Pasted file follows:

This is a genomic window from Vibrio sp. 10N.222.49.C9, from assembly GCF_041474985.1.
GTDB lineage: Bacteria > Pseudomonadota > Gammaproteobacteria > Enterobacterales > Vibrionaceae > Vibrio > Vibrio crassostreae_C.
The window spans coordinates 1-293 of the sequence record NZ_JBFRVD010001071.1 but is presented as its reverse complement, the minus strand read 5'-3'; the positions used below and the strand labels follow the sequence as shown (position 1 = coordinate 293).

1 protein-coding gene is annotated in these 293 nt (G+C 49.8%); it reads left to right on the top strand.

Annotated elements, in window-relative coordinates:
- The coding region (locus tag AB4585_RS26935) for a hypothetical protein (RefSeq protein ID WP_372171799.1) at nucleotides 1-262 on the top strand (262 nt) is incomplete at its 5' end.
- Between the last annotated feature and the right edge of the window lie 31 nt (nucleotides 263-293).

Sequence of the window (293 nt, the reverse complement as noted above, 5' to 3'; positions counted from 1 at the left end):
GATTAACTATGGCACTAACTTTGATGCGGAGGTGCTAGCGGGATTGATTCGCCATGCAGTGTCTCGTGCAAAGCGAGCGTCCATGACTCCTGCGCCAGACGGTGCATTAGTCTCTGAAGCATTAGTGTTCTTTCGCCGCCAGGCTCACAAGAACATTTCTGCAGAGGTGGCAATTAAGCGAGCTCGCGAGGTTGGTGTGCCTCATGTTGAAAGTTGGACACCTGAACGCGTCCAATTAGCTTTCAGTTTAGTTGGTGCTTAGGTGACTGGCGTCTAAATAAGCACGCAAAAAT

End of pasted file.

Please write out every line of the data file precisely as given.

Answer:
This is a genomic window from Vibrio sp. 10N.222.49.C9, from assembly GCF_041474985.1.
GTDB lineage: Bacteria > Pseudomonadota > Gammaproteobacteria > Enterobacterales > Vibrionaceae > Vibrio > Vibrio crassostreae_C.
The window spans coordinates 1-293 of the sequence record NZ_JBFRVD010001071.1 but is presented as its reverse complement, the minus strand read 5'-3'; the positions used below and the strand labels follow the sequence as shown (position 1 = coordinate 293).

1 protein-coding gene is annotated in these 293 nt (G+C 49.8%); it reads left to right on the top strand.

Annotated elements, in window-relative coordinates:
- The coding region (locus tag AB4585_RS26935) for a hypothetical protein (RefSeq protein ID WP_372171799.1) at nucleotides 1-262 on the top strand (262 nt) is incomplete at its 5' end.
- Between the last annotated feature and the right edge of the window lie 31 nt (nucleotides 263-293).

Sequence of the window (293 nt, the reverse complement as noted above, 5' to 3'; positions counted from 1 at the left end):
GATTAACTATGGCACTAACTTTGATGCGGAGGTGCTAGCGGGATTGATTCGCCATGCAGTGTCTCGTGCAAAGCGAGCGTCCATGACTCCTGCGCCAGACGGTGCATTAGTCTCTGAAGCATTAGTGTTCTTTCGCCGCCAGGCTCACAAGAACATTTCTGCAGAGGTGGCAATTAAGCGAGCTCGCGAGGTTGGTGTGCCTCATGTTGAAAGTTGGACACCTGAACGCGTCCAATTAGCTTTCAGTTTAGTTGGTGCTTAGGTGACTGGCGTCTAAATAAGCACGCAAAAAT